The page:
If the Greens can make inroads in crucial countries like Germany and Brazil, then the financial world will have to change course and find other ways of making money.

This will not happen today, this year or the next. But it is certainly a strong possibility later this decade.

Hence a critical eye is kept on Green politics. Bloomberg, and its wealthy readers, knows what’s at stake. And they don’t like it.

US wants Bangladesh army in Afghanistan

An editorial rejecting US call for Dhaka to send troops to hell


Govt must say ‘no’ to US request for Afghan deployment

IT WOULD, perhaps, be wrong to regard the request made on Thursday by the US special envoy to Afghanistan and Pakistan, Richard Holbrooke, to the Bangladesh foreign minister, Dr Dipu Moni, for deployment of combat troops in Afghanistan as merely an expression of the ever-deepening despair and desperation of the Barack Obama administration over a war, which it has inherited from the George W Bush era and could very well cause its downfall.

According to a report front-paged in New Age, quoting from a foreign ministry news release, Holbrooke sought for ‘any kind of help like deploying combat troops’, providing economic and development assistance and training for the law enforcement agencies to establish security and stability in Afghanistan.

Request for deployment of combat troops from a ‘Muslim-majority’ country to perpetuate occupation of another ‘Muslim-majority’ country is an old trick that the US has sought to play time and again. A similar request for Bangladeshi troops was made during the Bush years for deployment in Iraq.
Needless to say, the invasion of Afghanistan in 2001, waged by the US-led forces of the West on the pretext of ‘smoking out’ Osama bin Laden and thus dismantling his al-Qaeda network, and its subsequent occupation, on the plea of spreading the light of democracy in the rocky terrains, have been illegal through and through.

While the invasion itself drew support from the governments in the West, and the sympathy from sections of their people, in the aftermath of the September 11, 2001 terrorist attack in the US, Washington currently finds itself largely isolated as it perpetuates the occupation of Afghanistan. As more and more countries withdraw their troops from the NATO-led International Security Assistance Force, the US is apparently hard put to come up with some sort of legitimacy for its occupation of Afghanistan.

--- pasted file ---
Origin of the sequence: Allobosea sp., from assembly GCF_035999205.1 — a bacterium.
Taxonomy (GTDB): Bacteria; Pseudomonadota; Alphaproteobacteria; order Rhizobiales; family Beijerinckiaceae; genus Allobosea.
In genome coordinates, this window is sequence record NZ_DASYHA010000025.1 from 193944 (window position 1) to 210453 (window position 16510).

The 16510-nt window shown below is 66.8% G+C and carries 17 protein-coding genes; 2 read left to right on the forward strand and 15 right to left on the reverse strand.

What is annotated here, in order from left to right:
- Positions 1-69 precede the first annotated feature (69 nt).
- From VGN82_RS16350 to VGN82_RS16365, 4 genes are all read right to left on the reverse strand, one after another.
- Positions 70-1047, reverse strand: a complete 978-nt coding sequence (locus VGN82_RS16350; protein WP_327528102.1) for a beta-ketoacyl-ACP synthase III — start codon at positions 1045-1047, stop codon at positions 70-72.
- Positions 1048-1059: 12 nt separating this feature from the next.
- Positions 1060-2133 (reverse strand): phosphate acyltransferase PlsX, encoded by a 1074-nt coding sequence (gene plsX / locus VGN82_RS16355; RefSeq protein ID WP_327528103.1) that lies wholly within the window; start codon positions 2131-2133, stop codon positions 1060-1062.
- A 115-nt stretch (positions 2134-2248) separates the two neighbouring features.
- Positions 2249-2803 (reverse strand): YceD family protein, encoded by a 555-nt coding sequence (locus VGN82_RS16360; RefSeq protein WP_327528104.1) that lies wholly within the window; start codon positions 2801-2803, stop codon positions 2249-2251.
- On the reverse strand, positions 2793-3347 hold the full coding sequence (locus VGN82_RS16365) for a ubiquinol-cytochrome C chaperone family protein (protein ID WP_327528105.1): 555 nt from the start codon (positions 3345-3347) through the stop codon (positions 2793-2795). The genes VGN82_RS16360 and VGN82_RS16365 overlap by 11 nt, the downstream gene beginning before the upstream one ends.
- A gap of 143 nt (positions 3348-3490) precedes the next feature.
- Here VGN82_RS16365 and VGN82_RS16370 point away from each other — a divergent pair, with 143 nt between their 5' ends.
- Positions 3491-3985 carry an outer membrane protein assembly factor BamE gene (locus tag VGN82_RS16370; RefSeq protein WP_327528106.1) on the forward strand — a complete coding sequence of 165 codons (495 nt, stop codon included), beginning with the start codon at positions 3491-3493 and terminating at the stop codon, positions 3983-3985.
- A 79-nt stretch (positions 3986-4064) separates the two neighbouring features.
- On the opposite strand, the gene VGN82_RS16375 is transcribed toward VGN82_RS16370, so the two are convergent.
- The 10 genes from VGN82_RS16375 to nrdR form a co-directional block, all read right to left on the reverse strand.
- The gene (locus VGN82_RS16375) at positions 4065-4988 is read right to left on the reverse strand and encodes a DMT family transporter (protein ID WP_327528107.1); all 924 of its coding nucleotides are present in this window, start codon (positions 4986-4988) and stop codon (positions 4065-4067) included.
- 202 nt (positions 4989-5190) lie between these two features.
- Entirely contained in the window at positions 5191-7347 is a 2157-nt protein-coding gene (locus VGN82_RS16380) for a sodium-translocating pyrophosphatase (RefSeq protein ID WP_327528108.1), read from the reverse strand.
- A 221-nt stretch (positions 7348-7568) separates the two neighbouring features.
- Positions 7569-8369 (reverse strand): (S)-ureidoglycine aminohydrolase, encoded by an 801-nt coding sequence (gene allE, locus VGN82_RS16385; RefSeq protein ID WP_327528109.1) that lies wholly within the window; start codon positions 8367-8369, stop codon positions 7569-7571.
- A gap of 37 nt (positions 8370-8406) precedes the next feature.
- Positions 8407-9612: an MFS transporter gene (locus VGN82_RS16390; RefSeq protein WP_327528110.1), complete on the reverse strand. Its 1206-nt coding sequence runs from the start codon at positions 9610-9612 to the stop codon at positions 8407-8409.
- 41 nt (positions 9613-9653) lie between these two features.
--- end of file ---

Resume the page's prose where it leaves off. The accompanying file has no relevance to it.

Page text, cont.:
Importantly still, the very basis of Bangladesh’s emergence as an independent state itself is opposition to colonialism and neo-colonialism, while Bangladeshis have a rich history of fighting imperialism. Any form of oppression or occupation is against the collective ethos of the Bangladeshis. Moreover, there is hardly any reason for the Bangladesh government to be fooled by the US narrative on the ultimate objective of its occupation of Afghanistan.

In the past nine years or more of the US-led occupation, Afghanistan has slid further into despondency, disorder and division. Democracy that the US promised the Afghan people has thus far translated into an extremely corrupt government, which, incidentally, seems to have no control beyond the highly fortified green zone in Kabul.

The puppet president seems to have the lone objective of perpetuating his and his cronies’ control over all the shady deals that are signed in the name of the reconstruction of the war-ravaged country.

Opium production in Afghan, the decimation of which was claimed to be another objective of the US-led invasion and occupation, has meanwhile increased manifold. Last but not least, the Taliban that the US-led forces dethroned are on the way back and Washington is actively considering negotiations with what it calls the ‘good’ Taliban. Overall, nine years of US-led misadventure have given Afghanistan just the opposite of what Bush, and later Obama, promised.
Most importantly, an affirmative response to the US request could invite the wrath of national, regional and international Islamist radicals upon Bangladesh. The government needs only to look at India and Pakistan to realise what the consequence of siding with Washington could be. Hence, the government should only have one answer for Washington: a resounding ‘no’.

Is Spain the next Greece?

No, according to Mr. Zapatero.  He told CNBC that house prices in Spain had reached their bottom and would not fall any further. Really? Has anyone told him the mismatch between rents and prices? Has anyone told him that the economy, at Depression levels of 20% unemployment, is facing the abyss?